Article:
Shelly Benson has lived at the Carriage Stone Apartments on the corner of Virginia and Thoma streets for five years. Until recently, she lived in a second-story apartment with a westward facing balcony that provided her views of the Sierra.
“Because I’m losing my vision, I’m trying to see as much as I can before it’s totally gone,” Benson said. “I have less than a quarter of my right eye left. I have Stargardt disease.”
After realizing the bus stop would be in front of her unit, she relocated to the other side of the building—losing the view she held so dear.
“I loved my balcony, and in the summertime a lot of us up here would sleep with our sliding glass doors open and our bedroom windows open,” Benson said. “And the majority of us on this side of the building already have health issues.”
Benson said that when she initially saw plans for the project, the bus stops were not designated yet. The Washoe County Regional Transportation Commission (RTC), however, said the bus stops have been planned for their current locations since the beginning of the project.
“I was in the office, and I inquired where the bus stops were—and they were not on the plan yet. And that was over two years ago,” Benson said.
She said residents began calling RTC to complain when the bus stop sign was placed in front of Carriage Stone a few months ago.
“And we already tolerate the cigarette smoke and the drunks, but now we’re going to have to be locked up and lose our fresh air because of the cigarette smokers, the marijuana smokers and the bus fumes—which isn’t right,” Benson said. “That’s elder abuse.”
They’re taking away our clean air. They’re taking away our privacy because the bus sits high enough for people to be able to see into our apartments, so they can come back later and take what they want. Then we’re losing our right to sleep because when the bus starts running more frequently, we’ll be listening to the brakes, the noise of the door, the noise of the ramp, the noise of the lift,” she said.
Benson said she doesn’t understand why the busses can’t stop where they used to, a short distance to the south in front of the Sticks shopping center.
“Our apartment complex has been here since 2006,” Benson said. “We have  units and  parking spots, so a lot of the residents would park along the street. Now we’re losing half of our parking right here.”
According to Benson, she was told by RTC that the management of Carriage Stone Apartments and its residents had requested the bus stop be placed in front of the complex. She said she’s asked both management and residents and been told that was not the case.
“Nobody from management, upper or myself, requested it,” confirmed Alisha McKinley, the property manager for the Carriage Stone Apartments.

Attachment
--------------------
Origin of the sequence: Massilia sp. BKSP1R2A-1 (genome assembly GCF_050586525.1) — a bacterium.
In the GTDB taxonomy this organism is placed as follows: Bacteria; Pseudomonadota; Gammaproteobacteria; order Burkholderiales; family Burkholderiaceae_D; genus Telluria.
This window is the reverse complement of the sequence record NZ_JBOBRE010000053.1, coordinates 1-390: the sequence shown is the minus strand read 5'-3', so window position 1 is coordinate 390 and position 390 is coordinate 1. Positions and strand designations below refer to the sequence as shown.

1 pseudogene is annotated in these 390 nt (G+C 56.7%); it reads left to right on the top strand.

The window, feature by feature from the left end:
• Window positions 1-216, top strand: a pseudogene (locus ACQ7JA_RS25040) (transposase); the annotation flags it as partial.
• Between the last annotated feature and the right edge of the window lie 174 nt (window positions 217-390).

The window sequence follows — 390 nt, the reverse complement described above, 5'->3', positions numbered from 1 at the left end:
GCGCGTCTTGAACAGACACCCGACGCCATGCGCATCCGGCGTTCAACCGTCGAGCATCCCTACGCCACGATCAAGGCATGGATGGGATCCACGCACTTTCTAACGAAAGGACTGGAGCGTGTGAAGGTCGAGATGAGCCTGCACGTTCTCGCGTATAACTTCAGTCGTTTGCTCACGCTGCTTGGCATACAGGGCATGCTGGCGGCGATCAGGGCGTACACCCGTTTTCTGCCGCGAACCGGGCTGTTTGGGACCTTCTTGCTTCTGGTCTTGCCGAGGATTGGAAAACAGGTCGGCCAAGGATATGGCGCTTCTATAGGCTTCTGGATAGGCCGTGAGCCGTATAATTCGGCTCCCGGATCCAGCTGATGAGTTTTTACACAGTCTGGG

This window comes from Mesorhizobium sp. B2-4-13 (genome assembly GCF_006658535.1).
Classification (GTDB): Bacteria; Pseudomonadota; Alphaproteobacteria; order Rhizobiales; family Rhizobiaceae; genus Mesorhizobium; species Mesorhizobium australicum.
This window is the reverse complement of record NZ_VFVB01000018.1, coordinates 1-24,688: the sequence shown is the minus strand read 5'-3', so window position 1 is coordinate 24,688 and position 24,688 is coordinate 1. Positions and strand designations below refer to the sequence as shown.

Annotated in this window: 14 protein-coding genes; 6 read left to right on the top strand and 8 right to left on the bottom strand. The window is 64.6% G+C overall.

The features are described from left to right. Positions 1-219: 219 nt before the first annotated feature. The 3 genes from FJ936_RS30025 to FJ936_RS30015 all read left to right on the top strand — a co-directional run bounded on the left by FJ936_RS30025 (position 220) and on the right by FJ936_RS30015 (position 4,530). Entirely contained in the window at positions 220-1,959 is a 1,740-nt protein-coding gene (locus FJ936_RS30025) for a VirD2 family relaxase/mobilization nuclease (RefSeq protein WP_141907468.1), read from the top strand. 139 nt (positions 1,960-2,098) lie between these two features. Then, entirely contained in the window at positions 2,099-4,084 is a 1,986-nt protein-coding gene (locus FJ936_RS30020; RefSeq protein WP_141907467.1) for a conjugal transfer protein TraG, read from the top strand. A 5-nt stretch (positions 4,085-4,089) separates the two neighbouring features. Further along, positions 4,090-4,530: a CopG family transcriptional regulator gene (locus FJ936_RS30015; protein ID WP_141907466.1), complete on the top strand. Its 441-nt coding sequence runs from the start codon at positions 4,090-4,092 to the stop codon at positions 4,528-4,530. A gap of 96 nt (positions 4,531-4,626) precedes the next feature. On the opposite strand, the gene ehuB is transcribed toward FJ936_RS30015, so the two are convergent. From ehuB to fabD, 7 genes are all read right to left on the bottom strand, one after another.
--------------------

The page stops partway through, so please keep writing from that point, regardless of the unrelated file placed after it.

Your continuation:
RTC said in a statement to This Is Reno that it has received a total of two complaints from Carriage Stone residents, but McKinley said she’s heard from many residents in units on the west side of the building, all expressing their frustration at the placement of the bus stop.
But according to RTC Public Information Officer Lauren Ball, “Because the project design was finalized more than a year ago, the RTC is not able to change the bus stop location this late in the construction process. Moreover, the RTC cannot move it back to the previous location due to crosswalk-obstruction safety concerns and best practices for spacing between public transit bus stops.
“The RTC’s top priorities in this highly traveled, mixed-use corridor are safety, efficient traffic operations, and access for pedestrians and transit users.”
Ball also provided This Is Reno with a fact sheet containing information about why bus stops are placed in particular locations, as well as information about the bus stop in front of Carriage Stone Apartments.
“Industry standard for local bus stop spacing is [one quarter] of a mile apart, as well as across the street from the coupled bus stop to go the other direction,” according to the fact sheet.
The bus stop in front of Carriage Stone Apartments is one quarter of a mile from the one nearest it. According to the RTC, this spacing “also accounts for bus speed and travel time. If bus stops are too close together, people lose the convenience of taking the bus.”
Other safety considerations RTC cites for the placement of the stop include “not placing a bus stop on a corner, or on a hill, that hinders the bus driver’s ability to see cars behind it as it pulls out,” and making sure bus stops are placed on the far side of crosswalks ”to avoid the bus obscuring the view of both drivers and pedestrians in the crosswalk whenever possible.”
Jeri Chadwell came to Reno from rural Nevada in 2004 to study anthropology at the University of Nevada, Reno. In 2012, she returned to the university for a master’s degree in journalism. She is the former associate and news editor of the Reno News & Review and is a recipient of first-place Nevada Press Association awards for investigative and business reporting. Jeri is passionate about Nevada’s history, politics and communities.